A Sea Cave in Indonesia Contains a 5,000-Year Record of Tsunamis

Layers of silt show just how unpredictable earthquakes are.

Earthquakes are incredibly capricious. New data, from a cave in Indonesia, confirm that, even in hindsight, we can't know with any precision when they'll happen, how strong they'll be, or what kind of tsunami they may produce.

A team of researchers from Singapore, Indonesia, Ireland, and the United States uncovered a 5,000-year record of tsunamis in the layers of sediment at the bottom of a cave on the Indonesian coast. The deepest layers date to roughly 7,400 years ago, while the top layers are about 2,900 years old. More recent sediment was washed away by the massive tsunami that struck the region in 2004, but rocks at the entrance of the cave protected most of the silty record. Dark layers are made up of droppings from bats living in the cave and other organic debris, while the lighter bands of silt were brought in by tsunamis.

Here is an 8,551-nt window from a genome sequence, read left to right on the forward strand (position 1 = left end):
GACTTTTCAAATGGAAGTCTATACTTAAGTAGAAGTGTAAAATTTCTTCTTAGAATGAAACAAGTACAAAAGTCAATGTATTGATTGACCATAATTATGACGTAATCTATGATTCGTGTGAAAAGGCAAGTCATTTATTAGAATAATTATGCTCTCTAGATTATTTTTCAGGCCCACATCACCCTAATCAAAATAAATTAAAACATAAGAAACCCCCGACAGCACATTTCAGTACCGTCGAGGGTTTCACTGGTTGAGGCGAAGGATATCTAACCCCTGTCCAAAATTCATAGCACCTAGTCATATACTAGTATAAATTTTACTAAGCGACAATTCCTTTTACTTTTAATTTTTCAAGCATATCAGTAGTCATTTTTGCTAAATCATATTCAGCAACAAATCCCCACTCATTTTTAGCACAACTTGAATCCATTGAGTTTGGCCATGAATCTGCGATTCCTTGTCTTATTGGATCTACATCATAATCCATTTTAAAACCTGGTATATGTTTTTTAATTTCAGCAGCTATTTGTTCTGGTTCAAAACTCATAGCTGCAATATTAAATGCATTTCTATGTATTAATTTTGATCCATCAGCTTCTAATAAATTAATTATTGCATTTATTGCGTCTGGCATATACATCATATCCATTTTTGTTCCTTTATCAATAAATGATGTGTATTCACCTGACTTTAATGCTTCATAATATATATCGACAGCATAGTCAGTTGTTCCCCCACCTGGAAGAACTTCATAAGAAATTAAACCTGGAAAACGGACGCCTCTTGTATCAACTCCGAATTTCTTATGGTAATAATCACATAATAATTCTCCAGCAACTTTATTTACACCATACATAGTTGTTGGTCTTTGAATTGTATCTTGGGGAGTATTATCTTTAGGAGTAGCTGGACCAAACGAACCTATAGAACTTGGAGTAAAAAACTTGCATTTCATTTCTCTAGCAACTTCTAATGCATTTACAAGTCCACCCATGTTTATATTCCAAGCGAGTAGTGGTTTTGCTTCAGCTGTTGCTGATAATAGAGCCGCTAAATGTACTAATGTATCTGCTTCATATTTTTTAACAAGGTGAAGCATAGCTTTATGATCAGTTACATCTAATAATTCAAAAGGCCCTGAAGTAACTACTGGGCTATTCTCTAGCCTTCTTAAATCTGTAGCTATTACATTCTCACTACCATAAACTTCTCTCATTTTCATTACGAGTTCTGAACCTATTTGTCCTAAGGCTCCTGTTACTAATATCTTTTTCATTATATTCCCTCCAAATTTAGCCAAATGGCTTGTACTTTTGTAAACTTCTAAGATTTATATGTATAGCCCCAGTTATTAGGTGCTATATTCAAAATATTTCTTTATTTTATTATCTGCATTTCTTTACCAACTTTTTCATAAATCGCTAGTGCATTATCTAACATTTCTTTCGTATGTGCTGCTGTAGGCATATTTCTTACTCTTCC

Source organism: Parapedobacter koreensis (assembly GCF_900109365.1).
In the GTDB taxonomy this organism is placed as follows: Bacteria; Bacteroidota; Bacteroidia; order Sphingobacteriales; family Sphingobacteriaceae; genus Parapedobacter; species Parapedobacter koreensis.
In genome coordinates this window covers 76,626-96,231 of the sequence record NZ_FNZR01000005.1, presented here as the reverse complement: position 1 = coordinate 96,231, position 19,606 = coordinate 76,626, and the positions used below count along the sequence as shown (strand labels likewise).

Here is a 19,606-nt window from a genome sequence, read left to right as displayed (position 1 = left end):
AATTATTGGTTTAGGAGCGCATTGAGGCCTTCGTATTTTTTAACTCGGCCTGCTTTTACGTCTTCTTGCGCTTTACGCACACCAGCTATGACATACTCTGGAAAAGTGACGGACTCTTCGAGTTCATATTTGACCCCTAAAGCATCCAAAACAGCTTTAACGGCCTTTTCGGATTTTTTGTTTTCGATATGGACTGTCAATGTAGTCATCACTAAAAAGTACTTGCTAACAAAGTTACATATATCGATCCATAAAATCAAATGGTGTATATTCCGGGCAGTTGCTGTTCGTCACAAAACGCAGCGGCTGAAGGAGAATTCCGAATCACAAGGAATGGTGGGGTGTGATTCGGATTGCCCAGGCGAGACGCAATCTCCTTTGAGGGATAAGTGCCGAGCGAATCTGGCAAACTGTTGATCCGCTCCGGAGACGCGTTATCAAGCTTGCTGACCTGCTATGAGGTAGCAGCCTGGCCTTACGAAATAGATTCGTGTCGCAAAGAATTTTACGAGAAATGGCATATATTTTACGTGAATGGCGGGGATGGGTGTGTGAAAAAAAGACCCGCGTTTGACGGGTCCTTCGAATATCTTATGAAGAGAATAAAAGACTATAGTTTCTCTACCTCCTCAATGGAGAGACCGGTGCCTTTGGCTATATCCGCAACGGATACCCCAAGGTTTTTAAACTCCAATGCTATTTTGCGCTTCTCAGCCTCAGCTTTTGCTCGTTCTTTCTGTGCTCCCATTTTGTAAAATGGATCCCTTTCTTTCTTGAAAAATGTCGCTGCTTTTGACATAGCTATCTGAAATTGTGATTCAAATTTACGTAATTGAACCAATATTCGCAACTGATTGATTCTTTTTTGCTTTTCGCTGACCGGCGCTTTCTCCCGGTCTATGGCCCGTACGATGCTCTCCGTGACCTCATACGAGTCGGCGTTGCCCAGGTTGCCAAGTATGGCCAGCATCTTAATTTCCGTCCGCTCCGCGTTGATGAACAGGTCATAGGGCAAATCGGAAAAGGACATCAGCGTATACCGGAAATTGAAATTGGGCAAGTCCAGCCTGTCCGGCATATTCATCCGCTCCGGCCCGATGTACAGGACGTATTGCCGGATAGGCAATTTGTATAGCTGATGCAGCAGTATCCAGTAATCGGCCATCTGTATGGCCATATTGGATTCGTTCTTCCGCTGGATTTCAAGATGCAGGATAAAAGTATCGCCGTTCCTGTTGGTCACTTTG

The earthquakes that caused these tsunamis, and the 2004 catastrophe, occurred along the Sunda Megathrust, a fault about 3,300 miles long that stretches from Myanmar to Sumatra. The layers of silt show an erratic series of 11 earthquake events. Out of the 5,000 years of the record, one century was unfortunate enough to see four tsunamis, while two entire millennia saw none. A couple of general patterns were discernible, though. Smaller earthquakes tend to have happened in clusters, while big earthquakes occurred after long periods of quiet along the fault. It's not enough information to help scientists predict future earthquakes there, but it's clear evidence of the unpredictability of the Sunda Megathrust.